No musical can realize its full potential without the supporting roles. Claire Haughey, a member of the ensemble, shared with me that her favorite song to sing was “God That’s Good. I prompted Claire with the question, “if someone just randomly wandered into the show, which part would you want them to wander in and see?” Claire expressed that she would want someone to wander in during the ‘Epiphany” scene. She explained, “this is where Sweeney understands his plan and what he has to do; he goes into a manic state and knows what he’s going to do and plans to kill all the people. Cayden does a great job!” Kyle Bussone-Peterson played Thomas Turner, another member of the ensemble and also enjoyed the epiphany aspect of Sweeney Todd. He shared that his favorite character was the Beggar Woman due to the complexity of her role, stating, “you fully get to discover who she is as the narrative unravels, and you get to tie it back to the beginning. It’s like an aha moment.” Kyle’s favorite scene was “Pirelli’s Miracle Elixir” and when asked what one message he thinks people should take away from Sweeney Todd, he wisely declared, “Steven Sondheim’s grudge–holding onto the past prevents you from living in the future.” Claire and Kyle, along with all the other supporting cast members did a wonderful job transforming the Jonas Theater into London circa 1785, and a manic one at that.
Last and most certainly not least, I interviewed the one and only Sweeney Todd, played by the charming and musically-inclined junior, Cayden Couchman. Similar to Kyle and Claire, Cayden’s favorite song was Epiphany. “It was the most vocally exciting one and it’s the pinnacle of the musical. It’s Sweeney’s ‘this is what I want’ song.” Like Faith’s role, Sweeney is a character that can appear to be far-fetched from a role that parallels more closely with real-life. Cayden shared, “this is a role I had to work most to become something different while acting.” When asked what the most challenging part of the role was, he replied, “trying to capture Sweeney’s grief without overplaying the character, in other words, making it realistic.” While Cayden couldn’t relate to the aspect of Sweeney’s persona that was driven to murder anyone who could have possibly been a threat or enemy, I believe we can all relate to his desire for revenge that often stems from holding grudges, as Kyle was expressing. Cayden shared that the main theme he wants everyone to take from the musical is the consequences of hatred and revenge. He wants everyone to pay attention to what holding grudges can do to one mentally and the implications of letting them eat at you.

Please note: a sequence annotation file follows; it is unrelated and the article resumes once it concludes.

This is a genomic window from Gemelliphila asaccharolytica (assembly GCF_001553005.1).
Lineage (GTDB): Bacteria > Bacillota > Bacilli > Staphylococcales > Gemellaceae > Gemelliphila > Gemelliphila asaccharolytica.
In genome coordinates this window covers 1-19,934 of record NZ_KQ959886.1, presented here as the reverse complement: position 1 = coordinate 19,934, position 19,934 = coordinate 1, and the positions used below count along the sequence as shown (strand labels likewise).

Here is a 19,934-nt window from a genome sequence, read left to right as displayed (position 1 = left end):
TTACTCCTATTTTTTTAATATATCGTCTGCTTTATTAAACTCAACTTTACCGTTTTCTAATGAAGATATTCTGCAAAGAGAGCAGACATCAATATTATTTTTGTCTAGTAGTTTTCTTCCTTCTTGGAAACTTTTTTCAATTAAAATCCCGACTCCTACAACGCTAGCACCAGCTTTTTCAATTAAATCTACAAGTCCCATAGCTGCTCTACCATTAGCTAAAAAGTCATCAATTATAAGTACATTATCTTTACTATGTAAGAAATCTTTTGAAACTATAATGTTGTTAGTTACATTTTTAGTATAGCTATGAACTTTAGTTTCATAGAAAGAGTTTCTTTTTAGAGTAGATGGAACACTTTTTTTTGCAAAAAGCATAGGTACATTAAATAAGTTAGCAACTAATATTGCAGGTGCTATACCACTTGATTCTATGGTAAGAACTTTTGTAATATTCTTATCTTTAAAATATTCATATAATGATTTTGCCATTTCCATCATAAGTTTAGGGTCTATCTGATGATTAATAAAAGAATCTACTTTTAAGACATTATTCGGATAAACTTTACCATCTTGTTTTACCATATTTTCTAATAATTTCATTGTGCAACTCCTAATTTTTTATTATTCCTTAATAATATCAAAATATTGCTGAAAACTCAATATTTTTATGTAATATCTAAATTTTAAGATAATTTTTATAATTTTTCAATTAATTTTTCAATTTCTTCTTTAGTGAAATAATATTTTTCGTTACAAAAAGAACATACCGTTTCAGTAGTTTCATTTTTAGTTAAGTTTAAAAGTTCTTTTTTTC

Sweeney Todd has been one of my most favorite shows that the Southwestern theater department has put on. Though more lengthy, running at about 3 hours including the intermission, I was invested in every second of it. “Joanna” and “The Worst Pies in London” have been streaming on my spotify ever since. The actors put on a mesmerizing performance and truly became the characters they were playing. I was genuinely taken aback by Katherine Lunum’s ability to play her role so well. Every non-verbal cue and facial expression she made was well in-tune with her character. Sebastian Fernandez, who played Pirelli, also astounded me with the mastery of his character, and I was encapsulated by Will Malick, Antony’s, smooth voice! Abigail Bensman starred as Joanna and her vibrato added beautiful texture to an ingenue character. Southwestern’s fine-arts department truthfully mastered a difficult musical. Shout out to the production team for the amazing lighting, sound, and stage design! The world of Sweeney Todd could not have come to life without you!